|Merging a collection with
Next, we will use NGS: SAMtools → Split to separate merged file into individual BAM files. Each resulting BAM file will contained aligned reads corresponding to original four datasets:
|Splitting BAM dataset on readgroups. This will produce four BAM datasets.|
|Resulting datasets. Each contains aligned reads from the four original conditions.|
Now it is time to run MACS2. First we will use the NGS: Peak calling → MACS2 predictd tool from the
MACS2 package. This tool will help us to find optimal parameters for running peak calling function of
This procedure will help us estimate the d parameter by performing the [cross-correlation] analysis between reads mapping to + and - strands. Let’s look at these results:
|Replicate 1||Replicate 2|
|Peak model and lag between strands.|
In the case of these data, peaks are very sharp and have narrow gap between them:
33 bp for replicate 1 and 2, respectively. We will use an average of these values,
--extsize parameter for calling peaks using NGS: Peak calling → MACS2 callpeak:
|Calling peaks with
|In this lower part of
If you set parameters as was shown above
MACS2 will produce two outputs (if it produced more just find the ones called
narrow peaks and
summits). Let’s click on the pencil icon() adjacent to
narrow peak datasets and rename then as shown below:
Next, we will run
MACS2 on BAM datasets for Replicate 1 only:
|Calling peaks with
- rename resulting datasets as `R1 summits` and `R1 peaks`
- run `MACS2` run on Replicate 2
- rename resulting `summits` and `narrow peak` datasets as `R2 summits` and `R2 peaks`.
In the end, you should have something like this:
What is in the output?
Looking at MACS2 data we have gotten the following numbers of peaks:
|Pooled||Replicate 1||Replicate 2|
Peaks data is generated in the following format:
1 2 3 4 5 6 7 8 9 10 -------------------------------------------------------------------- chrI 35 491 MACS2_peak_1 176 . 10.35332 21.51081 17.68957 101 chrI 87135 87212 MACS2_peak_2 127 . 7.71763 15.89278 12.78060 26 chrI 92612 92793 MACS2_peak_3 153 . 9.22373 18.72748 15.31966 49 chrI 119739 119782 MACS2_peak_4 78 . 6.08885 10.52482 7.82302 25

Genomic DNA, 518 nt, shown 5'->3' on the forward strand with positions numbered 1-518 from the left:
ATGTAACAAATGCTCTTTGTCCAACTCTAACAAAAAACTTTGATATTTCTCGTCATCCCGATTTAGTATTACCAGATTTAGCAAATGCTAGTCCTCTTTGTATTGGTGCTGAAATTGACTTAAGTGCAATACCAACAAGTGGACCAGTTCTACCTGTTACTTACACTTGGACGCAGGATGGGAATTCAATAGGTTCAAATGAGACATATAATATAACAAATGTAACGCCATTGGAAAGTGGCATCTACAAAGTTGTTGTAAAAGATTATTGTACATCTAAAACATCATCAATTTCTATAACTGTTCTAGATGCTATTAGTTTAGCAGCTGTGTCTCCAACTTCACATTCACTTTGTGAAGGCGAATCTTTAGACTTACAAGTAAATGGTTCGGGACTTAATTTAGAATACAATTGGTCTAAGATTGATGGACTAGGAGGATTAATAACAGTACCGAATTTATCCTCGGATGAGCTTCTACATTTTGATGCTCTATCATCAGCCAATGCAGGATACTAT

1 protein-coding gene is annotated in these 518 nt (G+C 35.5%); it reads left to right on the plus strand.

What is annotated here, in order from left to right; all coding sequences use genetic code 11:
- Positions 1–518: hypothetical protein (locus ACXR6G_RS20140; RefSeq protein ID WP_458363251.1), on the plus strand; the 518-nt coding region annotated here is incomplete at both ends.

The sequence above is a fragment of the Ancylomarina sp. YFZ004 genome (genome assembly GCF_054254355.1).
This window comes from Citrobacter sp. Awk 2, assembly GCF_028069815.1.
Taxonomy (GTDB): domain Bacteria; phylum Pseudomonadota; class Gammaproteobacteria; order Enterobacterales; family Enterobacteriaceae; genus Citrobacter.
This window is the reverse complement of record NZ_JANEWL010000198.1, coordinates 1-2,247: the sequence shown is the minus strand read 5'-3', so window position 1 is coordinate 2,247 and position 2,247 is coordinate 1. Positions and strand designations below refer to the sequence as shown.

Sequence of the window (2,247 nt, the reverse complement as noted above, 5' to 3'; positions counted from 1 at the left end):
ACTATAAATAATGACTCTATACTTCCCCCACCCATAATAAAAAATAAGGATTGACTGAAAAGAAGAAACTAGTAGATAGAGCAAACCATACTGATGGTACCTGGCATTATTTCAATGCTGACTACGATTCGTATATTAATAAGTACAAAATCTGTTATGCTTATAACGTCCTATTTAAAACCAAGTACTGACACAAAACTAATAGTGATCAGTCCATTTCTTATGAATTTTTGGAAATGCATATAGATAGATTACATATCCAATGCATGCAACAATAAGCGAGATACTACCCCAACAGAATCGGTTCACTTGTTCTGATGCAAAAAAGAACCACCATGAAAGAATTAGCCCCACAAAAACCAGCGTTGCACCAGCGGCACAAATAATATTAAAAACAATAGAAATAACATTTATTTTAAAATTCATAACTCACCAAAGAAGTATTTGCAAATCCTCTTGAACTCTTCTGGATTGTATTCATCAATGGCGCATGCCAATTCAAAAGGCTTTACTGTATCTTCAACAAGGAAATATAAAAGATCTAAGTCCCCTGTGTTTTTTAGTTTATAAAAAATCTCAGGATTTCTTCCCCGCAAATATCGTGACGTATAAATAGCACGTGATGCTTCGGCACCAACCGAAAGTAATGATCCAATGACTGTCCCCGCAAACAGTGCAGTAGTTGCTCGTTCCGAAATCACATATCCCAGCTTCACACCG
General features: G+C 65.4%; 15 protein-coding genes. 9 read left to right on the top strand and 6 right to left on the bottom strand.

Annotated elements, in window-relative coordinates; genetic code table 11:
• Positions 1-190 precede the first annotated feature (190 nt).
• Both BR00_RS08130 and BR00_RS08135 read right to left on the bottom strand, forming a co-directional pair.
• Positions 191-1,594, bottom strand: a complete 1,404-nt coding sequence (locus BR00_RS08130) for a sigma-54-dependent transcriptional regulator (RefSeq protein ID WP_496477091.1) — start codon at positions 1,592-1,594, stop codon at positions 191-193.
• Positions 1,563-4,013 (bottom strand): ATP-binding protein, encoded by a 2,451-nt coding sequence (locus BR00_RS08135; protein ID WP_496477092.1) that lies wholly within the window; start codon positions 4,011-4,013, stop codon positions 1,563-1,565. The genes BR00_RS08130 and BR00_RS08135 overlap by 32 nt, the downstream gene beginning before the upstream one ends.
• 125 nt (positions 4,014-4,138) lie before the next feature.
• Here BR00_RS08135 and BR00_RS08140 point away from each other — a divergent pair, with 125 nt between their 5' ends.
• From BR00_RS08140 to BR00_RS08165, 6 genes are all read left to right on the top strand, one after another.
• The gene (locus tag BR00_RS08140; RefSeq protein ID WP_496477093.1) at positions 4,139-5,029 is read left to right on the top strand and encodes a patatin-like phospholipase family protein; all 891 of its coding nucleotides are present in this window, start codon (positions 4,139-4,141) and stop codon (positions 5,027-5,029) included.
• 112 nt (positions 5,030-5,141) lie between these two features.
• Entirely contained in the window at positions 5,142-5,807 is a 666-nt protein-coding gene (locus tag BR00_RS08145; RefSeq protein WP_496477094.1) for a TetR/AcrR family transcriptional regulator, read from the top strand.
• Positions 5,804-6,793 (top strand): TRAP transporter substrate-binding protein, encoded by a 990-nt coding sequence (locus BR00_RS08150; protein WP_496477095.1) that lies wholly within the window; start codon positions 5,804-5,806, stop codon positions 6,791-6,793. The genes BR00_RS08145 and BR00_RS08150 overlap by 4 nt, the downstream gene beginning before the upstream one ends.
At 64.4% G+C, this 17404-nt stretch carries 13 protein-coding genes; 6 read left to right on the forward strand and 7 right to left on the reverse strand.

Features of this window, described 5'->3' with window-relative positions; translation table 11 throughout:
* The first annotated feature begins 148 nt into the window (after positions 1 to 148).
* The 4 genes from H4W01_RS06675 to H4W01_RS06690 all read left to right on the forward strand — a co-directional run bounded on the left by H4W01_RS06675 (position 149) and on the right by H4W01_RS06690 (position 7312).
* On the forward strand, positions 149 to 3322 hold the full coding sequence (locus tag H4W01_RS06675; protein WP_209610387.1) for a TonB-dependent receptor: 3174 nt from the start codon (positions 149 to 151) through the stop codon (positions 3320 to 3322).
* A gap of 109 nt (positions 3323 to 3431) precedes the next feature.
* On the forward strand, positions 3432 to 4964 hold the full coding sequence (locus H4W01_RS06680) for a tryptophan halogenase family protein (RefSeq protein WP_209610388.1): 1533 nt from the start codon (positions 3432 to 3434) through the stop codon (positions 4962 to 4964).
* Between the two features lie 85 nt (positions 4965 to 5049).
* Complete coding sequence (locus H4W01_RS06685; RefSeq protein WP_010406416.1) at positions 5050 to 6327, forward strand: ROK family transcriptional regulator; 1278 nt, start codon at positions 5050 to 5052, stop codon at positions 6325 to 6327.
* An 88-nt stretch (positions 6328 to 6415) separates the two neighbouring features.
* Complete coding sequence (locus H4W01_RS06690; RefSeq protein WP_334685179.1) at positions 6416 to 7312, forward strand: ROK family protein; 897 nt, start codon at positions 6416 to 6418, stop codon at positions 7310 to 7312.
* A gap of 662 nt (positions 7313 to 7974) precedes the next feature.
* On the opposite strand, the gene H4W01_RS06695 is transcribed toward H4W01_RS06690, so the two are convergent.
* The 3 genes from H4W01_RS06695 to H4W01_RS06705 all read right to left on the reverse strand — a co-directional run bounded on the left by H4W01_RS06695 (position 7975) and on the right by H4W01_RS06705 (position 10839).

where columns are:
- Iterative id given by
- Integer score for display
- Strand (irrelevant in this case)
- Fold-change (fold enrichment for this peak summit against random Poisson distribution with local lambda)
- -log10P-value (e.g., 17.68 is 1 x 10-17)
- -log10Q-value from Benjamini–Hochberg–Yekutieli procedure
- Relative summit position to peak start
How many peaks are common between replicates?
To see how many peaks are common between the pooled datasets and the two replicates we will use Operate on Genomic Intervals → Join tool twice.
First we will join
Peaks pooled with
|Joining Pooled and R1 results with
Next we will join the result of the previous operation with
|Joining Pooled/R1 with R2 results with
This results in 722 regions are shared among polled, R1, and R2 peaks. Let’s call these the High confidence peaks. Before we can use them, however, let’s cut out only relevant columns. Since we have produced this dataset by joining three other datasets, it is three times wider (30 columns). To cut this first three columns we can use Text Manipulation → Cut columns tool:
|Cutting columns from
Next, we need to make sure that the output of the
Cut columns tool has the type
BED. Also specify the genome build as
sacCer3. To do this we will edit its metadata as show below:
|Setting metadata to datatype
Let’s look at everything in the browser
Let’s visualize Merged peaks as well as Narrow peaks and Summits produced by